Faced with "public complaints about its new drilling in an urban area" -- Fort Worth, Texas -- the natural gas company Chesapeake Energy is about to launch its own "brand-new media source," Shale.tv. The online video channel will be produced by "three Dallas-area former journalists," and is named after the Barnett Shale natural gas formation in North Texas.
An industry front group best known for opposing the BTU tax (an energy tax based on consumption) in the 1990s has resurfaced in New Mexico, where it's running radio ads attacking congressman Tom Udall for his opposition to oil drilling. According to Time magazine, the American Energy Alliance was created in 1993 when the National Manufacturers Association "got together with the American Petroleum Institute, 1,600 large companies, small businesses and farmers to form ... a group designed solely to defeat the BTU tax. The coalition paid more than $1 million to Burson-Marsteller, a public relations firm, to deploy nearly 45 staff members in 23 states during the past two months. Burson's goal was to drum up as much grass-roots outrage about the BTU tax as possible and direct it at the swing Democrats on the Senate Finance Committee." Matthew Reichbach, who reported on the group's current attacks on Udall, noted that "Information on the group is hard to come by. There are no online Federal Energy Regulatory Commission filings, no Internal Revenue Service filings and no way to contact the group."
On July 15, "an unlikely alliance" rallied in Washington DC to "stop the war on the poor" by increasing U.S. domestic oil and gas production.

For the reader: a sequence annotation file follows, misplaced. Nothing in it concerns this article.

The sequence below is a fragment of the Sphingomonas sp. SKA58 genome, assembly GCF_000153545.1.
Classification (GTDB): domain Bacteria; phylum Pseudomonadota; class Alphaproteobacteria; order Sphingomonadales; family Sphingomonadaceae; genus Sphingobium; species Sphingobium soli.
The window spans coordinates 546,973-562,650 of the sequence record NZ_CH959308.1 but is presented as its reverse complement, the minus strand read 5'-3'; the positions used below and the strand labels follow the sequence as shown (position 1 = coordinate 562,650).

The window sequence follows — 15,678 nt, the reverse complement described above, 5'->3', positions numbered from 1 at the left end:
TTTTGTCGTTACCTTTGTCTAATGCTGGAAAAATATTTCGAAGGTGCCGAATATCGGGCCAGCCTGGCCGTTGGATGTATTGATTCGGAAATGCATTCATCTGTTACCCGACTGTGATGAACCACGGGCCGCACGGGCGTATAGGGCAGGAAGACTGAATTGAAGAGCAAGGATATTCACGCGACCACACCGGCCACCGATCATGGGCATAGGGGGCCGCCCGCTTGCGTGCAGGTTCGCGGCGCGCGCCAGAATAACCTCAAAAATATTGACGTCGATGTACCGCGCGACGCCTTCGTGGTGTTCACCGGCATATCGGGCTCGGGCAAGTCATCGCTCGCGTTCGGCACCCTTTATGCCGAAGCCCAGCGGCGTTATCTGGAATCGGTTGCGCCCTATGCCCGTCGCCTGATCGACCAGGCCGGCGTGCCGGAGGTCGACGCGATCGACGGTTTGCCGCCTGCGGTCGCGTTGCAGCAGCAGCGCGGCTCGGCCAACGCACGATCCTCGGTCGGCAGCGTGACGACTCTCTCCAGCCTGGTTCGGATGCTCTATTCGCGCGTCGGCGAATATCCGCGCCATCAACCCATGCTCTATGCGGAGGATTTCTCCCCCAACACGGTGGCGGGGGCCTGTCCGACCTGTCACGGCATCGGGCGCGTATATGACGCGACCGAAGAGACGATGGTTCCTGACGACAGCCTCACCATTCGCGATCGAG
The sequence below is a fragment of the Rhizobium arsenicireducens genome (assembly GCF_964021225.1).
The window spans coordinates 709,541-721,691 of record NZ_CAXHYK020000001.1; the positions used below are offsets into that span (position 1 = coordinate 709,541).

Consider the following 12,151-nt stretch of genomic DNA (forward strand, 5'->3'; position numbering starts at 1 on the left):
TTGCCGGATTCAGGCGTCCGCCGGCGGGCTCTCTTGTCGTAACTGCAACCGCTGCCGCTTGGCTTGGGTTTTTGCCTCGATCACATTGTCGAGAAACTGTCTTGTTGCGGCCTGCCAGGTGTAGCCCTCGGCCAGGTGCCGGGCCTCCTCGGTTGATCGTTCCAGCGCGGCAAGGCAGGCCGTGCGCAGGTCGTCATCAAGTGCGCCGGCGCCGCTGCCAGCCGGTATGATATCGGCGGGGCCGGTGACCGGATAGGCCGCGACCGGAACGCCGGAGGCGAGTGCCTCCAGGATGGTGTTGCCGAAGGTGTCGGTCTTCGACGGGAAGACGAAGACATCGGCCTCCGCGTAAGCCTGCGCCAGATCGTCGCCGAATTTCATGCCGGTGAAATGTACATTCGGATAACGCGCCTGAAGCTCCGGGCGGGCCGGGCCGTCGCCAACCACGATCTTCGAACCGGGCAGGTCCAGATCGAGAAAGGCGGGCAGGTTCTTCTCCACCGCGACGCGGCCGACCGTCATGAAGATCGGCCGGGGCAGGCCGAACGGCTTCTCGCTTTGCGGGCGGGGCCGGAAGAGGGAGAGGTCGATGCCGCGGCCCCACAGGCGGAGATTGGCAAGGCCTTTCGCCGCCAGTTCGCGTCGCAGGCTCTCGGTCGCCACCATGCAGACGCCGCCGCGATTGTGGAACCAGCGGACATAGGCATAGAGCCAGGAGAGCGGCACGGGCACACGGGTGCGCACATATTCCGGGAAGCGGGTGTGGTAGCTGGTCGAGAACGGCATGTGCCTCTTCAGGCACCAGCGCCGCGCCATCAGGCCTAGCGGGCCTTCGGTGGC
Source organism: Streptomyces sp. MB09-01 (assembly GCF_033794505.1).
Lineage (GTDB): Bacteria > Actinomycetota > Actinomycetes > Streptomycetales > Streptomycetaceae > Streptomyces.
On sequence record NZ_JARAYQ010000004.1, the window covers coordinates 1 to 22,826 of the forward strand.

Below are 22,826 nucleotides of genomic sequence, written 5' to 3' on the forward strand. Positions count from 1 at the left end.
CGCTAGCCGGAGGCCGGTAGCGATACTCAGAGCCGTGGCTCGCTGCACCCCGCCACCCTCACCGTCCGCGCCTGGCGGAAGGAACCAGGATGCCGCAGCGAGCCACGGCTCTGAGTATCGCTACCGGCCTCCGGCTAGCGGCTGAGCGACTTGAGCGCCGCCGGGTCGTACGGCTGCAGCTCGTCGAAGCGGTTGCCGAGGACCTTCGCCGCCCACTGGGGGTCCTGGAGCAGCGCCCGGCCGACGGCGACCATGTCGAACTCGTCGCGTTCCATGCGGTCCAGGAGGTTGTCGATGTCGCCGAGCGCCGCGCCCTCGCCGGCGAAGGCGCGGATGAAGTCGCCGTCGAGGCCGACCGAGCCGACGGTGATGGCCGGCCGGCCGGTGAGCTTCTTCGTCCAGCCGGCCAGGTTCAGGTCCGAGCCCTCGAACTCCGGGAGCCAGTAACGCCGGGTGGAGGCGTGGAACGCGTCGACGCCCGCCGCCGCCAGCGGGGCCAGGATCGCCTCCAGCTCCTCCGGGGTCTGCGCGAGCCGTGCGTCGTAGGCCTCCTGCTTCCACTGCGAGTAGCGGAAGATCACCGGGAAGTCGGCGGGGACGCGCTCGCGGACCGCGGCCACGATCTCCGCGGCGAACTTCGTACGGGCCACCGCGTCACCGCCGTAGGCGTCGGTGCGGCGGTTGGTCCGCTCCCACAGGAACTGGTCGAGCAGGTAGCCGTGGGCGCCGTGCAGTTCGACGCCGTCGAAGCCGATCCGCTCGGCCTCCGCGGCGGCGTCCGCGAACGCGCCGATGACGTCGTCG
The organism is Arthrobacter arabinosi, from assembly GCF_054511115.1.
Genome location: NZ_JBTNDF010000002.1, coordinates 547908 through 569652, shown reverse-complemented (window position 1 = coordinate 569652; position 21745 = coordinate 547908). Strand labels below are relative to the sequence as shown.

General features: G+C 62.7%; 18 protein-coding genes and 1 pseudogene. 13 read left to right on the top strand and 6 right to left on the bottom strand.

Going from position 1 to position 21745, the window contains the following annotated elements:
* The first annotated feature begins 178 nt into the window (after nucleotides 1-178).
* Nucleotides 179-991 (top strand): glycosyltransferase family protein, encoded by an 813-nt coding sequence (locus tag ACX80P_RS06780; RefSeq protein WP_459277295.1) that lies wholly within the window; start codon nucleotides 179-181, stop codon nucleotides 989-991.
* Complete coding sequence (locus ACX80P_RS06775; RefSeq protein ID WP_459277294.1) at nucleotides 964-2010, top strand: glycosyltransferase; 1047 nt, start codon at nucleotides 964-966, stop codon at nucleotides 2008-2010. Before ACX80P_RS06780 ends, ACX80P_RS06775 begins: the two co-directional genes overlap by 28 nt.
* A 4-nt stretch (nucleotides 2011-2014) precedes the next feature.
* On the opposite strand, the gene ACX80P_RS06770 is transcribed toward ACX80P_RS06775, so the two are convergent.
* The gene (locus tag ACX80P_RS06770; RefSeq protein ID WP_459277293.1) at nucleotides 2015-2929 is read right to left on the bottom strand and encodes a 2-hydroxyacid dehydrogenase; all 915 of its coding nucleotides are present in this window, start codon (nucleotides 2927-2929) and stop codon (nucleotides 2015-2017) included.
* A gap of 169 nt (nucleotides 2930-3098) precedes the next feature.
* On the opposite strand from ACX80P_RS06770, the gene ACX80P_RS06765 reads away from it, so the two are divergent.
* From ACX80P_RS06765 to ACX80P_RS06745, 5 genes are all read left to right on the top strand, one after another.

"The Center for Medicine in the Public Interest, a recently created front group for pharmaceutical interests, has been churning out industry-funded propaganda that demonizes evidence-based medicine, universal health care, the government, and all critics of pharma while attempting to portray industry as a selfless provider of cures and education," write Norman Kelley and Adriane Fugh-Berman.
The following article appeared in the June 2008 issue of The Progressive magazine.
The nuclear power industry is seeing its fortunes rise. "Seventeen entities developing license applications for up to thirty-one new [nuclear] reactors did not just happen," boasted Frank "Skip" Bowman. "It has been carefully planned."
Bowman heads the Nuclear Energy Institute (NEI), the main lobbying group for the industry. His remarks (PDF), at a February gathering of more than 100 Wall Street analysts, were part of a presentation on "reasoned expectations for new nuclear plant construction."
Bowman knew it was important to impress his audience of wary potential investors. "We are where we are today because this industry started many years ago on a systematic program to identify what went wrong the last time," he said, "and develop ways to eliminate or manage those risks."